PS. Right now I'm getting some self-education on the subject of corset/waist cincher physics with a dash of cloth economics. Lesson 1: creases bad. Lesson 2: you get what you pay for  Grin
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steiconi
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« Reply #7 on: June 16, 2016, 10:21:18 am »

Lesson 3:  make it up in cheap fabric first.
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Cora Courcelle
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« Reply #8 on: June 17, 2016, 04:12:21 pm »



PS. Right now I'm getting some self-education on the subject of corset/waist cincher physics with a dash of cloth economics. Lesson 1: creases bad. Lesson 2: you get what you pay for  Grin

Try using a steam iron, but don't actually press the garment just hold the iron a little above it.
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silkfabric
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« Reply #9 on: August 12, 2016, 10:37:19 am »

 :DThis is such a creative idea The fantastic:mathematics of sewing.
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morozow
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« Reply #10 on: August 13, 2016, 12:00:55 pm »

Sorry. My English. And I don't remember the math.

But in 1878 the XIX century the Russian mathematician Chebyshev wrote an article (in Paris a report) cutting the garment" is devoted to differential geometry of surfaces in it the scientist has introduced a new class of grids, called "network Chebyshev.

Funny story of the birth of this study. Chebyshev noticed a hunched back carrying his cab. The fabric of the clothes without a single wrinkle filling a spherical volume. With this observation began a mathematical study on the theory of Chebyshev nets. And after a while he gave in Paris a report.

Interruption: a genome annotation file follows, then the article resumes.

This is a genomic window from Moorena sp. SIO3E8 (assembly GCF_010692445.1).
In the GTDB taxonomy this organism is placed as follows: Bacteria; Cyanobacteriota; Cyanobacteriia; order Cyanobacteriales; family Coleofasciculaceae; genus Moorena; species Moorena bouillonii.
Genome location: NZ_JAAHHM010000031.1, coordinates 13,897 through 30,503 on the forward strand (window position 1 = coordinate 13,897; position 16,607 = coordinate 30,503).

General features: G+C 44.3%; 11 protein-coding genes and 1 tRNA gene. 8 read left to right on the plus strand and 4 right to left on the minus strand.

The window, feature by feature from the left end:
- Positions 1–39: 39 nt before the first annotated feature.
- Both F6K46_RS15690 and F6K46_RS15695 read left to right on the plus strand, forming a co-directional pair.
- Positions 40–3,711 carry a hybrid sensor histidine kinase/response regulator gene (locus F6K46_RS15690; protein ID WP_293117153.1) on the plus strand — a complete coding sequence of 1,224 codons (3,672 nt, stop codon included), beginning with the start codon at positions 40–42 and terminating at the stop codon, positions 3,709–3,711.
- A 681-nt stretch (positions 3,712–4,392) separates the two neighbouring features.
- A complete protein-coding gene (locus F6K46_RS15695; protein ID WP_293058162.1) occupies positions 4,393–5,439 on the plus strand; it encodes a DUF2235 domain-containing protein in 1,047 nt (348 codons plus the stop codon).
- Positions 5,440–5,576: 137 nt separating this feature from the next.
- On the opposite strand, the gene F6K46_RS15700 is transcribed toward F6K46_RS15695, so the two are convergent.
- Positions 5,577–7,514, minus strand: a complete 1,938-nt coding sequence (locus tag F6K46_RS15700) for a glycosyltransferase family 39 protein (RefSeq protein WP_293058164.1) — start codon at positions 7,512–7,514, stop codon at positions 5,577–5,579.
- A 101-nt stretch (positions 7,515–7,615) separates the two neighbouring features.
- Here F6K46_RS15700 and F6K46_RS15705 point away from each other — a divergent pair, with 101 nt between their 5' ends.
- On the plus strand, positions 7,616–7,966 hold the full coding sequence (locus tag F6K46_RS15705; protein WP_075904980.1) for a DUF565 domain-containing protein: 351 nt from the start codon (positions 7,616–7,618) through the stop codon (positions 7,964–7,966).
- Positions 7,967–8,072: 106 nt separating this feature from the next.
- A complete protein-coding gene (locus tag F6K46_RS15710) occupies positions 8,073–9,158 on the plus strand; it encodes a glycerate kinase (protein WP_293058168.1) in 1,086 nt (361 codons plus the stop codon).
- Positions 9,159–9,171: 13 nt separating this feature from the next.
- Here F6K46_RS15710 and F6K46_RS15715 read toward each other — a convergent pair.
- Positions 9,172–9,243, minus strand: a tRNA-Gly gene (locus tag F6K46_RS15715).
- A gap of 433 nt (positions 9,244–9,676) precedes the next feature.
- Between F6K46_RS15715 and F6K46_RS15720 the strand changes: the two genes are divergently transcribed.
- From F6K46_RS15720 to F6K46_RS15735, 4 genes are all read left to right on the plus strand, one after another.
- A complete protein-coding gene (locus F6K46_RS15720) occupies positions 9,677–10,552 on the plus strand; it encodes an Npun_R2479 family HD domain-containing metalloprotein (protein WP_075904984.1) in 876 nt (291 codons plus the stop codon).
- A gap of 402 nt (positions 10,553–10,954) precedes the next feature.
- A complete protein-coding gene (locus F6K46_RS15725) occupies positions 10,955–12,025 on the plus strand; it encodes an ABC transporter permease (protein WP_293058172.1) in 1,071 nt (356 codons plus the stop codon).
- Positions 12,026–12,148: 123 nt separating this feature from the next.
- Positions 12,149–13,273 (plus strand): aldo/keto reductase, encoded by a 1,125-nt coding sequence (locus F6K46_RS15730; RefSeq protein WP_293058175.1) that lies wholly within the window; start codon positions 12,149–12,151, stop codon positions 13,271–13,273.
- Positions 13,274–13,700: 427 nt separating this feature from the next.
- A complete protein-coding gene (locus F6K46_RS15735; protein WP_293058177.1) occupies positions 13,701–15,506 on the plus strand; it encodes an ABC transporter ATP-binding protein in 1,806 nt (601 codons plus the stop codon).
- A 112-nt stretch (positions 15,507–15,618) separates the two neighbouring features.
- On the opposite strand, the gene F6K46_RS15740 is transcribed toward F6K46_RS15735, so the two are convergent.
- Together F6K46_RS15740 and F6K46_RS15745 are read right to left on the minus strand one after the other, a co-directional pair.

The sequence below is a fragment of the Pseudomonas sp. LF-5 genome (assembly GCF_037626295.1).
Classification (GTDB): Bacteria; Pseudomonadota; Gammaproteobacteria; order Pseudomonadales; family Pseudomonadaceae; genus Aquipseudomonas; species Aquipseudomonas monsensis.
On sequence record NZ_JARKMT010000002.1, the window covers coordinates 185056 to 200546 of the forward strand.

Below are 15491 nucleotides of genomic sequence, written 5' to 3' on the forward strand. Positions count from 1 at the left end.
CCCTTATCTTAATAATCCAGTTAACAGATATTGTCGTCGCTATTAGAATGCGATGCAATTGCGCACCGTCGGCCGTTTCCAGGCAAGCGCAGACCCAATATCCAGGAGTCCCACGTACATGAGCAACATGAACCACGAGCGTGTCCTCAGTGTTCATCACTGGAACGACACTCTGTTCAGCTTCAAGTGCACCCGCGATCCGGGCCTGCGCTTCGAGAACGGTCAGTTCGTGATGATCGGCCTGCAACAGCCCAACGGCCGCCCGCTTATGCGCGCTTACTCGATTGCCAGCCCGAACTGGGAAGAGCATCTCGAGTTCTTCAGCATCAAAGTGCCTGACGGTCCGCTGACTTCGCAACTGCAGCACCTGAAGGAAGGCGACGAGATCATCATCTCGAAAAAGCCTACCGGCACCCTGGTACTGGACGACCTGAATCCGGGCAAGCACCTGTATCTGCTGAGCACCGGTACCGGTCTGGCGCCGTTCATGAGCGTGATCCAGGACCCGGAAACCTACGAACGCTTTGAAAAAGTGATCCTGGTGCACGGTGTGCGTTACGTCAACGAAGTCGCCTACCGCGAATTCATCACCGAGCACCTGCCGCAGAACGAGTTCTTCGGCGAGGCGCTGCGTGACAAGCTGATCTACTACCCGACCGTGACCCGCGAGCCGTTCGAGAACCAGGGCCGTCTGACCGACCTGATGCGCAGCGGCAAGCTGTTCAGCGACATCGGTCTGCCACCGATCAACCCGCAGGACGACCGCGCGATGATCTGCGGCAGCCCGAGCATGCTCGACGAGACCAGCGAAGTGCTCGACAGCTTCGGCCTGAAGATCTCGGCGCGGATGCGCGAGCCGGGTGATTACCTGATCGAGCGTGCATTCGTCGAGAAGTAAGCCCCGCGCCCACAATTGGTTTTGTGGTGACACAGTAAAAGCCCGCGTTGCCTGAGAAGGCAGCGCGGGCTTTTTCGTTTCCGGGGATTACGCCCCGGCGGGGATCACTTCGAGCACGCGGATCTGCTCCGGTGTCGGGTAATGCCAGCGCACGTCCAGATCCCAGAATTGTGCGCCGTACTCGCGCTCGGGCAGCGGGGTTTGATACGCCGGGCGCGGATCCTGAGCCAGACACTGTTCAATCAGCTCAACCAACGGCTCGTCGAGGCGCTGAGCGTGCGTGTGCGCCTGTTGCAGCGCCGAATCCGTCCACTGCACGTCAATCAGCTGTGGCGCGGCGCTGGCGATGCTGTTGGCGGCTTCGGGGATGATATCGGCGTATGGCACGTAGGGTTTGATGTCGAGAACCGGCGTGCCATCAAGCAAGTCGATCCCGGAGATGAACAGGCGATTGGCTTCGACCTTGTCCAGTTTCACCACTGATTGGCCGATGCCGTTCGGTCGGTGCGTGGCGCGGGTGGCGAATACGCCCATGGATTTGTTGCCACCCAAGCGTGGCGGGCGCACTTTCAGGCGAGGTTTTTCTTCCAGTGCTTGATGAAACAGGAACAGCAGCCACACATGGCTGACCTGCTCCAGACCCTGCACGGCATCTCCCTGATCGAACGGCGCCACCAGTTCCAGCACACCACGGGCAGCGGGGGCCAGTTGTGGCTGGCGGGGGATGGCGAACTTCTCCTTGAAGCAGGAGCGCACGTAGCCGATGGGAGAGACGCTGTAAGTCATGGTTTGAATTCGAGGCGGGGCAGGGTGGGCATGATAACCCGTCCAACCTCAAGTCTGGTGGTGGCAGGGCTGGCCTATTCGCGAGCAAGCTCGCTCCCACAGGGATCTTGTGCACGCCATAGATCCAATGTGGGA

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Sorry for the errors, rudeness and stupidity. It's not me, this online translator. Really convenient?
J. Wilhelm
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« Reply #11 on: August 13, 2016, 05:07:37 pm »

Sorry. My English. And I don't remember the math.

But in 1878 the XIX century the Russian mathematician Chebyshev wrote an article (in Paris a report) cutting the garment" is devoted to differential geometry of surfaces in it the scientist has introduced a new class of grids, called "network Chebyshev.

Funny story of the birth of this study. Chebyshev noticed a hunched back carrying his cab. The fabric of the clothes without a single wrinkle filling a spherical volume. With this observation began a mathematical study on the theory of Chebyshev nets. And after a while he gave in Paris a report.

In advanced computational fluid mechanics courses, we used Chevishev polynomials for interpolation and grid generation in a type of approximations called "Spectral Methods"

The idea is to use Fourier Transforms to approximate (figuratively speaking) the equations for the laws of physics and transform back and forth between frequency space (hence the "spectral"),  and real space to solve difficult differential equations. Those of you familiar with mp3 compression should recognize the use of Fourier Transforms.

We generated special grids along whose points you can solve the laws of physics.  The Chevishev grids are unusual in that the lines (like the thread in a weave)  are not uniformly spaced,  but rather have sinusoidal distributions.  I guess this could be similar to the threads in the garment worn by that hunchback!

https://people.maths.ox.ac.uk/trefethen/8all.pdf
« Last Edit: August 13, 2016, 09:49:04 pm by J. Wilhelm » Logged